I like the idea of Carrie being under suspicion of being a double agent next season! But maybe to avoid the implausibility we know from the start it's not true, but Carrie's friends and colleagues don't. They suspect her and she has to prove herself to them. Except Max, loyal puppy dog to the end. Poor Max, because in my scenario his end is early and ugly.

There will be one more season and then it's the very last. Or at least that's what Clare Danes is saying in interviews. If you look online there's some mild spoilers about the planned location and setup for the season.

I didn't much care for this final episode, it didn't deliver. Too much anticlimax, not enough climax. The final showdown at the airport was sort of entertaining albeit a contrivance; in the real world you'd want to wait for the plane to leave Russian airspace to be sure. Carrie's denouement cowering in a shuttered cafe was pretty grim too, although at least realistic.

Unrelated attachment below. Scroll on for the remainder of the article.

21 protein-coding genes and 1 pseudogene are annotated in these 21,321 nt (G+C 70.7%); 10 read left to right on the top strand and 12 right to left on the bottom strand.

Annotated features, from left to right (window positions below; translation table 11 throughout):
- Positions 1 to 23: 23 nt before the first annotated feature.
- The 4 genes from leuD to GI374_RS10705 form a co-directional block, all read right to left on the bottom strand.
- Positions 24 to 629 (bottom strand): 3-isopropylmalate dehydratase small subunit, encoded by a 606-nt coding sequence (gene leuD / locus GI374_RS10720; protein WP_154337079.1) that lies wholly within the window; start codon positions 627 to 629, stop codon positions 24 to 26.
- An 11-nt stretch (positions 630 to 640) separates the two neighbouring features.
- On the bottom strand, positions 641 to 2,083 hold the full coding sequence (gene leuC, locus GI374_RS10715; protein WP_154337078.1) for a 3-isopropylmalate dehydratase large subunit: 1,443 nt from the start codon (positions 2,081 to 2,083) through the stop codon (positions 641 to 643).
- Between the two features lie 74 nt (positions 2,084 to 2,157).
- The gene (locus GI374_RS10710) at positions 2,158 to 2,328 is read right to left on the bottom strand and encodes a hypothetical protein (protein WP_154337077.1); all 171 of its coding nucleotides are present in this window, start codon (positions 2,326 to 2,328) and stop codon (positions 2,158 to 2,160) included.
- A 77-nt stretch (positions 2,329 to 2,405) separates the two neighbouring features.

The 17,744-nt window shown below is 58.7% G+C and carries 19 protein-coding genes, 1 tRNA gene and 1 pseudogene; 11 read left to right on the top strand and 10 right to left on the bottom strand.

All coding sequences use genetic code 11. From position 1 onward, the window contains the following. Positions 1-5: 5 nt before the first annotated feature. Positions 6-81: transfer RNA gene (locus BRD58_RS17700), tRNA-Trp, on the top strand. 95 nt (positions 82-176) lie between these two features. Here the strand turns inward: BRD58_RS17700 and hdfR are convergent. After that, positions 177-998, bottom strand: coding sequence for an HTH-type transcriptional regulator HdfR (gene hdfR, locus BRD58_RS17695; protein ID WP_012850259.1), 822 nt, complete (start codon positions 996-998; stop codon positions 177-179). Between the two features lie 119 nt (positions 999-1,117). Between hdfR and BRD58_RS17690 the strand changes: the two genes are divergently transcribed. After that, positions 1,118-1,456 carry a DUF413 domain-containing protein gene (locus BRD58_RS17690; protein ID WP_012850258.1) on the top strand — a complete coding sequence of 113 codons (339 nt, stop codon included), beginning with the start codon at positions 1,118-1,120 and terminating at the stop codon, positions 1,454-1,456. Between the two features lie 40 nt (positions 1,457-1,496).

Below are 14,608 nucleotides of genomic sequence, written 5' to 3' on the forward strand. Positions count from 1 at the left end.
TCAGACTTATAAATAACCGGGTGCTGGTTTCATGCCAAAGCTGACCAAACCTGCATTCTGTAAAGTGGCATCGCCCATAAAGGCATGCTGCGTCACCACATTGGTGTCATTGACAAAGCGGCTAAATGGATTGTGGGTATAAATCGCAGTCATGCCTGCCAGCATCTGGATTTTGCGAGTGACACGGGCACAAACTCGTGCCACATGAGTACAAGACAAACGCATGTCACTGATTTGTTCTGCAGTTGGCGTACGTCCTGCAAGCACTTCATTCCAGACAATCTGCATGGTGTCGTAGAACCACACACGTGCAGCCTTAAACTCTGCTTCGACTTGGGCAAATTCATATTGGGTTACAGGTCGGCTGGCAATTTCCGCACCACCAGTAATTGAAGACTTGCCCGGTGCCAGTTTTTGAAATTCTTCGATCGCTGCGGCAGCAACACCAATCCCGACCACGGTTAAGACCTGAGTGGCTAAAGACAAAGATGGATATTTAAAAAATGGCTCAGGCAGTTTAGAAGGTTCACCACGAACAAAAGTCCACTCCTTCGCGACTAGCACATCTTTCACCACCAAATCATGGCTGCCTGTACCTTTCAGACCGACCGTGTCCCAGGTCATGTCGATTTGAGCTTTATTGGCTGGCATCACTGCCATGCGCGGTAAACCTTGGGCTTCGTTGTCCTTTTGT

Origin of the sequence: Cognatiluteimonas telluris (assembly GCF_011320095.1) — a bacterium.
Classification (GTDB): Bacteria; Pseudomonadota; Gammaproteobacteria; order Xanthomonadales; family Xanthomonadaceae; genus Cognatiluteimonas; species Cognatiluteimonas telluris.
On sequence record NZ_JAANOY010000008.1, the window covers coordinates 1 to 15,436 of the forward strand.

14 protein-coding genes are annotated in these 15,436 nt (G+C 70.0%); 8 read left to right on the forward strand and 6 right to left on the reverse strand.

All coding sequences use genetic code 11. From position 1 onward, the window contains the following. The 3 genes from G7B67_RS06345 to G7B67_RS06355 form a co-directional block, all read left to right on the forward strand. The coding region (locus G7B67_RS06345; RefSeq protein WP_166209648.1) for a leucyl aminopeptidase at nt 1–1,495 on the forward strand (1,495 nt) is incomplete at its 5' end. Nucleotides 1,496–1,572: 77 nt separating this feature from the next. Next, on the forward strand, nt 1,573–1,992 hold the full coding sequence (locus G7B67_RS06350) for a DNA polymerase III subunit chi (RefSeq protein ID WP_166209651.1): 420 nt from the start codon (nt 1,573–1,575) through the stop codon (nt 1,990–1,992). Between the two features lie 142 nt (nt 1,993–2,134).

Keane's lecture to America annoyed me; this show has not earned the right to lecture the real world about real politics. And in the real world Trump is not about to make some self-effacing move to save democracy. Weird fantasy.

Would have loved one last O'Keefe scene. I really did like that character.

Hated the idea of Carrie being tortured with months of mental illness. I did appreciate yet another le Carre nod though, with the Cold War set piece of a bridge prisoner exchange.
posted by Nelson at 2:49 PM on May 2, 2018


Too much anticlimax, not enough climax.

It's funny though - IIRC, apart from last season (which crammed insane amounts into the last ep, as if they'd just run out of time and realised too late), that was a common Homeland thing - the climax came in the penultimate episode, and the final one would be a quieter reflection/unravelling. Can't actually remember enough detail to give examples, but I'm pretty sure I remember that being A Thing. So compared to those days, this one was a little more action packed than they used to be.
posted by penguin pie at 7:52 AM on May 4, 2018 [1 favorite]